The Two-Headed Nightingale'

From Dixie comes proof: miracles happen.

May/June 2000

Reading time min

The Two-Headed Nightingale'

Courtesy the Regional Museum of Spartanburg (S.C.)

The Carolina twins had two strikes against them from the start. Born in 1851, Millie and Christine McKoy were joined at the lower spine, and their parents were slaves. Yet their life turned out to be an astonishing victory over adversity.

The twins' early years were a travesty of childhood. They were wrenched from their mother at age 2; sold three or four times; stolen, retrieved and stolen again; put on public display at fairs and freak shows from New Orleans to Montreal; then spirited across the ocean to Britain. At each new venue, impresarios called in physicians for exhaustive medical probes to appease scientific curiosity and prove to skeptics that the "two-headed girl" was no fraud. It took three years for a private detective, hired by the McKoy family's last "rightful" owner, Joseph Pearson Smith, to track the twins down in Birmingham, England. By the time they returned to Smith and their family in North Carolina, they were almost 6.

From that shaky foundation the sisters built a long, full life -- they died within hours of each other in 1912 -- and an international name for themselves as entertainers. But their extraordinary story faded into obscurity. It might have stayed unknown, had former court reporter Joanne Fish Martell not stumbled on a pamphlet about the twins in the Whiteville, N.C., library. Martell, '49, had to know more. The result is the exhaustively researched 294-page Millie-Christine: Fearfully and Wonderfully Made (John F. Blair, 2000; $12.95).

What really inspired Martell was a quote from a grandnephew of the twins: "I often wish I could have lived the life she lived." How, Martell wondered, could anyone envy enslaved, conjoined twins?

To find out, she combed through medical accounts, showbiz periodicals, circus histories and playbills. She pored over British, French and American newspaper stories about "The Two-Headed Nightingale" and dug up items about their later life from the local paper's archives. She discovered a memoir the sisters wrote when they were 17.

Martell has painstakingly mustered these widely scattered sources to piece together a life story as impressive as the grandnephew intimated. Mentally, spiritually, even physically, there was much to admire about Millie-Christine. (Though the U.S. Census on at least two occasions listed the twins as two people, their mother considered them one child and chose the name accordingly.)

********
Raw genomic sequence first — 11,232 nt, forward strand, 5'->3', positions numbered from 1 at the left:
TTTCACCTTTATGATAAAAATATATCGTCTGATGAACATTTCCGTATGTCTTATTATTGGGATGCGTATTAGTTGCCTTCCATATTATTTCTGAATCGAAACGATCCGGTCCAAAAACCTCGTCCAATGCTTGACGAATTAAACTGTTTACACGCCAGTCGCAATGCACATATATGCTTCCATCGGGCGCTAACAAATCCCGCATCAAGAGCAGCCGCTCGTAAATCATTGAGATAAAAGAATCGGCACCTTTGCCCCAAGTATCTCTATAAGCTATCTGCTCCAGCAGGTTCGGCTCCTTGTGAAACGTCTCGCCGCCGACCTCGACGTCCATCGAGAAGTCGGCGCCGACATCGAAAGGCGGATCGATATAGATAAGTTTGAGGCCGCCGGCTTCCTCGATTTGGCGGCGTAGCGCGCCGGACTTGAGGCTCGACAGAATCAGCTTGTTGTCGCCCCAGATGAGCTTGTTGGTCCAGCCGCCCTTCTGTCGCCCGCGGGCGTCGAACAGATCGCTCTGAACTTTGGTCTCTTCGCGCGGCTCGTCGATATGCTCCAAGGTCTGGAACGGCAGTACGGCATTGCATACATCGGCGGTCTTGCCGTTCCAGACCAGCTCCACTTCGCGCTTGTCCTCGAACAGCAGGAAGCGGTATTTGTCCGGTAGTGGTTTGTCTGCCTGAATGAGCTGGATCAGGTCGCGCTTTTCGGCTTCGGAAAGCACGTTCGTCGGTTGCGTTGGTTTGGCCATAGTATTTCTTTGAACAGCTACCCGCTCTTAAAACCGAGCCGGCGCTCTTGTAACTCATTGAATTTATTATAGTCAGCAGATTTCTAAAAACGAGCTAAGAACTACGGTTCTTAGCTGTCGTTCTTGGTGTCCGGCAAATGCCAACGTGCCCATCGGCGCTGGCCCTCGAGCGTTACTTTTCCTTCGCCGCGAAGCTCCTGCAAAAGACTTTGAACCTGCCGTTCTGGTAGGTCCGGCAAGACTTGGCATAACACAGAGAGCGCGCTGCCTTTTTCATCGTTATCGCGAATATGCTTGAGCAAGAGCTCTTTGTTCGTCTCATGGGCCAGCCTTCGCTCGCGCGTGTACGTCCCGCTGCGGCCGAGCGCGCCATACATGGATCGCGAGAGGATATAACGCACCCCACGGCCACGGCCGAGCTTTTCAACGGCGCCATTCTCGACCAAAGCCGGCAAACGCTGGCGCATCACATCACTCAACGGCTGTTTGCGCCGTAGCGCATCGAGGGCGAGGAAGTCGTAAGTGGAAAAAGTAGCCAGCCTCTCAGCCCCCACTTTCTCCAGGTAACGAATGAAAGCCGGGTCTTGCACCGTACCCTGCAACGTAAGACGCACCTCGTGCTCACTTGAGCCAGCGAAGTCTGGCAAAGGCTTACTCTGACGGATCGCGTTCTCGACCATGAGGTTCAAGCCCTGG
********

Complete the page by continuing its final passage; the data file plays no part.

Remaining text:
The sisters' motto was "As God decreed, we agreed," and they strove to turn impediments into assets. As toddlers, they were clumsy and fell down frequently. Before long, though, they developed a graceful sideways walk -- and a crowd-pleasing dance style. They mastered keyboard duets. Endowed with one soprano and one alto voice, they learned to harmonize.

Martell cites a raft of medical reports noting the twins' above-average intelligence. Once the 6-year-olds returned to North Carolina in 1857, Smith and his wife undertook to educate them as well as manage their budding career as performers. Martell marshals strong evidence that the Smiths were reluctant slaveholders who treated Millie-Christine as family.

Certainly, Mary Smith broke the law by teaching slaves to read and write, and, as Millie-Christine's chosen managers after slavery ended, the couple arranged their own lives around the twins' career.

All of those efforts paid off. Martell quotes extensively from the twins' autobiography, poems and letters, to demonstrate their literary bent. In the course of a seven-year European tour in the 1870s, Millie-Christine became fluent in German, Italian, Spanish and French. Gushed a New York Times reviewer: ". . . she is a perfect little gem or gems, or a gem and a half, we don't know which. Great care and attention must have been bestowed upon her education."

The sojourn in Europe completed the twins' metamorphosis from -- in their own words -- "poor little monstrosities, and black babies at that" into independent, affluent young women who could command $25,000 for a season on the county fair circuit. They bought the plantation on which they had been born slaves and turned it over to their father, providing homes and livelihoods for at least nine siblings. Later, they founded a school for black children and supported a number of colleges -- always anonymously.

The book's strengths and its flaws seem to spring from the possibilities and constraints of biography itself. Martell is a skillful writer who takes pains to illuminate the times in which her subjects lived. She especially succeeds in capturing the oddball characters and flamboyant promoters who peopled the 19th-century sideshow world. But readers looking for deeper analysis will be disappointed, as Martell mostly adheres to factual narrative.

Still, overinterpretation can turn biography to fiction. Once or twice Martell attributes motives or emotions to her subjects with no real evidence, and the attempts fall flat. It may be better to let readers draw their own conclusions. The mere facts of Millie-Christine's life are more than enough to reflect on.

You May Also Like

© Stanford University. Stanford, California 94305.